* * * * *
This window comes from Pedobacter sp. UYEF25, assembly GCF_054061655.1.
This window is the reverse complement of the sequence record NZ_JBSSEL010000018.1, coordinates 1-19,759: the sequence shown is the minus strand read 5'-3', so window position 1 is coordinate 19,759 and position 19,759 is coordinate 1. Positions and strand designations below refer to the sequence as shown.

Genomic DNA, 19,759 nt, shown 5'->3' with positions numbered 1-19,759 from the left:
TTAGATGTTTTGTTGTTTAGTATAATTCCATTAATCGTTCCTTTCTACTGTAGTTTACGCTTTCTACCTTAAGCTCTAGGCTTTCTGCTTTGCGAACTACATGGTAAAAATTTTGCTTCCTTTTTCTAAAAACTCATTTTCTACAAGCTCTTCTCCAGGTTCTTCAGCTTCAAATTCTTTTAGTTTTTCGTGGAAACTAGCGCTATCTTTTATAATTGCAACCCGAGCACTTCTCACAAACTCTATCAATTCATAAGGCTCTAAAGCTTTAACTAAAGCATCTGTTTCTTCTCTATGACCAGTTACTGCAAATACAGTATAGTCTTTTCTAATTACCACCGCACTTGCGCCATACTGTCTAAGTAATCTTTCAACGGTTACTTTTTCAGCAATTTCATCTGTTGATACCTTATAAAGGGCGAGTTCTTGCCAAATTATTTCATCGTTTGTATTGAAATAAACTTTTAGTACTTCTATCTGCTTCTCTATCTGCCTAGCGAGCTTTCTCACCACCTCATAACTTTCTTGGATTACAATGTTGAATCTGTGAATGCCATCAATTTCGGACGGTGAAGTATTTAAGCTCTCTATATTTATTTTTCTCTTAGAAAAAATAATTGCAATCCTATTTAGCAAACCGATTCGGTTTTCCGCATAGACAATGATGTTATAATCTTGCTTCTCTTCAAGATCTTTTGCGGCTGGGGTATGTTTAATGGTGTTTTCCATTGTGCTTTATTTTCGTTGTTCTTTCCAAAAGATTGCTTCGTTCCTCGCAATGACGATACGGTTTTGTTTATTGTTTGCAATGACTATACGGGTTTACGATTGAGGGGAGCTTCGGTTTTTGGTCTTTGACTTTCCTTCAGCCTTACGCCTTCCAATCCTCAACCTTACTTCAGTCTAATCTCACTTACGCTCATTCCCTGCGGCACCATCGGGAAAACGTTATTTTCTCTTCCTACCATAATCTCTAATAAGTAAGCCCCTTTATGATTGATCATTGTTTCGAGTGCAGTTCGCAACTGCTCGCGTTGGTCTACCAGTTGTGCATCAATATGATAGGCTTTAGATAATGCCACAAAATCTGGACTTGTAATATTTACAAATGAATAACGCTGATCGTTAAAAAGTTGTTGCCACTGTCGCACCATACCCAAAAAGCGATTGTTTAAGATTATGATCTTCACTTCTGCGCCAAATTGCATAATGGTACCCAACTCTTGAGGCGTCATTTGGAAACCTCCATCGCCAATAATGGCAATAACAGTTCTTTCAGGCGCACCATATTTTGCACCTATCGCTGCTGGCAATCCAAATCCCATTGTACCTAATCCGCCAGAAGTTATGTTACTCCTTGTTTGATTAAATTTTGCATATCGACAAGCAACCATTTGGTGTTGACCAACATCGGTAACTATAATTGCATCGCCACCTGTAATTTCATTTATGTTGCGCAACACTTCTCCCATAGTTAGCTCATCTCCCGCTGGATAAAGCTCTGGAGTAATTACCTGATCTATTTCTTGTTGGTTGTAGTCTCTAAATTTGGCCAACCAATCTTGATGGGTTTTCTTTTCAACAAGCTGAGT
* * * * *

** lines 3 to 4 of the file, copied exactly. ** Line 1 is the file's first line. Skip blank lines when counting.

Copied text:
Genomic DNA, 19,759 nt, shown 5'->3' with positions numbered 1-19,759 from the left:
TTAGATGTTTTGTTGTTTAGTATAATTCCATTAATCGTTCCTTTCTACTGTAGTTTACGCTTTCTACCTTAAGCTCTAGGCTTTCTGCTTTGCGAACTACATGGTAAAAATTTTGCTTCCTTTTTCTAAAAACTCATTTTCTACAAGCTCTTCTCCAGGTTCTTCAGCTTCAAATTCTTTTAGTTTTTCGTGGAAACTAGCGCTATCTTTTATAATTGCAACCCGAGCACTTCTCACAAACTCTATCAATTCATAAGGCTCTAAAGCTTTAACTAAAGCATCTGTTTCTTCTCTATGACCAGTTACTGCAAATACAGTATAGTCTTTTCTAATTACCACCGCACTTGCGCCATACTGTCTAAGTAATCTTTCAACGGTTACTTTTTCAGCAATTTCATCTGTTGATACCTTATAAAGGGCGAGTTCTTGCCAAATTATTTCATCGTTTGTATTGAAATAAACTTTTAGTACTTCTATCTGCTTCTCTATCTGCCTAGCGAGCTTTCTCACCACCTCATAACTTTCTTGGATTACAATGTTGAATCTGTGAATGCCATCAATTTCGGACGGTGAAGTATTTAAGCTCTCTATATTTATTTTTCTCTTAGAAAAAATAATTGCAATCCTATTTAGCAAACCGATTCGGTTTTCCGCATAGACAATGATGTTATAATCTTGCTTCTCTTCAAGATCTTTTGCGGCTGGGGTATGTTTAATGGTGTTTTCCATTGTGCTTTATTTTCGTTGTTCTTTCCAAAAGATTGCTTCGTTCCTCGCAATGACGATACGGTTTTGTTTATTGTTTGCAATGACTATACGGGTTTACGATTGAGGGGAGCTTCGGTTTTTGGTCTTTGACTTTCCTTCAGCCTTACGCCTTCCAATCCTCAACCTTACTTCAGTCTAATCTCACTTACGCTCATTCCCTGCGGCACCATCGGGAAAACGTTATTTTCTCTTCCTACCATAATCTCTAATAAGTAAGCCCCTTTATGATTGATCATTGTTTCGAGTGCAGTTCGCAACTGCTCGCGTTGGTCTACCAGTTGTGCATCAATATGATAGGCTTTAGATAATGCCACAAAATCTGGACTTGTAATATTTACAAATGAATAACGCTGATCGTTAAAAAGTTGTTGCCACTGTCGCACCATACCCAAAAAGCGATTGTTTAAGATTATGATCTTCACTTCTGCGCCAAATTGCATAATGGTACCCAACTCTTGAGGCGTCATTTGGAAACCTCCATCGCCAATAATGGCAATAACAGTTCTTTCAGGCGCACCATATTTTGCACCTATCGCTGCTGGCAATCCAAATCCCATTGTACCTAATCCGCCAGAAGTTATGTTACTCCTTGTTTGATTAAATTTTGCATATCGACAAGCAACCATTTGGTGTTGACCAACATCGGTAACTATAATTGCATCGCCACCTGTAATTTCATTTATGTTGCGCAACACTTCTCCCATAGTTAGCTCATCTCCCGCTGGATAAAGCTCTGGAGTAATTACCTGATCTATTTCTTGTTGGTTGTAGTCTCTAAATTTGGCCAACCAATCTTGATGGGTTTTCTTTTCAACAAGCTGAGT